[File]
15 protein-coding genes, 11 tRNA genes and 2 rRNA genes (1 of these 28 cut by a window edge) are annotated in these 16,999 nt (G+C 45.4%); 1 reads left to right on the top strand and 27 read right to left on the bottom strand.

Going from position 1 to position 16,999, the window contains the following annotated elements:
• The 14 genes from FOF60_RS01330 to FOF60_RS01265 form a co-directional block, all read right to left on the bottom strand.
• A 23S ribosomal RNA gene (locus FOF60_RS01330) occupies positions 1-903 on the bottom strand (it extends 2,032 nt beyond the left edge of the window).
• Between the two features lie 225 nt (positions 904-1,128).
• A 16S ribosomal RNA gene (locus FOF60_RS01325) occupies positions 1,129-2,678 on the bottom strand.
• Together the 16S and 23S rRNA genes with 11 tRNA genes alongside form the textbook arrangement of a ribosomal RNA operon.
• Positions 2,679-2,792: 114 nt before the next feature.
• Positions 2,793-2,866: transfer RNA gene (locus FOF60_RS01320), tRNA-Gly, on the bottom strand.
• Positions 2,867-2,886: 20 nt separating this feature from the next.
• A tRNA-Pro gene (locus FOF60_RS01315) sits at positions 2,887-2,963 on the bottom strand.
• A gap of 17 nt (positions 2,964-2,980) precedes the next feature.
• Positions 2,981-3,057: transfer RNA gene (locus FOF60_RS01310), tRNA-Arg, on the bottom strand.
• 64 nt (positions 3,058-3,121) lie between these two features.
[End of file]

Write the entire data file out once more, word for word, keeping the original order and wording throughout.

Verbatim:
15 protein-coding genes, 11 tRNA genes and 2 rRNA genes (1 of these 28 cut by a window edge) are annotated in these 16,999 nt (G+C 45.4%); 1 reads left to right on the top strand and 27 read right to left on the bottom strand.

Going from position 1 to position 16,999, the window contains the following annotated elements:
• The 14 genes from FOF60_RS01330 to FOF60_RS01265 form a co-directional block, all read right to left on the bottom strand.
• A 23S ribosomal RNA gene (locus FOF60_RS01330) occupies positions 1-903 on the bottom strand (it extends 2,032 nt beyond the left edge of the window).
• Between the two features lie 225 nt (positions 904-1,128).
• A 16S ribosomal RNA gene (locus FOF60_RS01325) occupies positions 1,129-2,678 on the bottom strand.
• Together the 16S and 23S rRNA genes with 11 tRNA genes alongside form the textbook arrangement of a ribosomal RNA operon.
• Positions 2,679-2,792: 114 nt before the next feature.
• Positions 2,793-2,866: transfer RNA gene (locus FOF60_RS01320), tRNA-Gly, on the bottom strand.
• Positions 2,867-2,886: 20 nt separating this feature from the next.
• A tRNA-Pro gene (locus FOF60_RS01315) sits at positions 2,887-2,963 on the bottom strand.
• A gap of 17 nt (positions 2,964-2,980) precedes the next feature.
• Positions 2,981-3,057: transfer RNA gene (locus FOF60_RS01310), tRNA-Arg, on the bottom strand.
• 64 nt (positions 3,058-3,121) lie between these two features.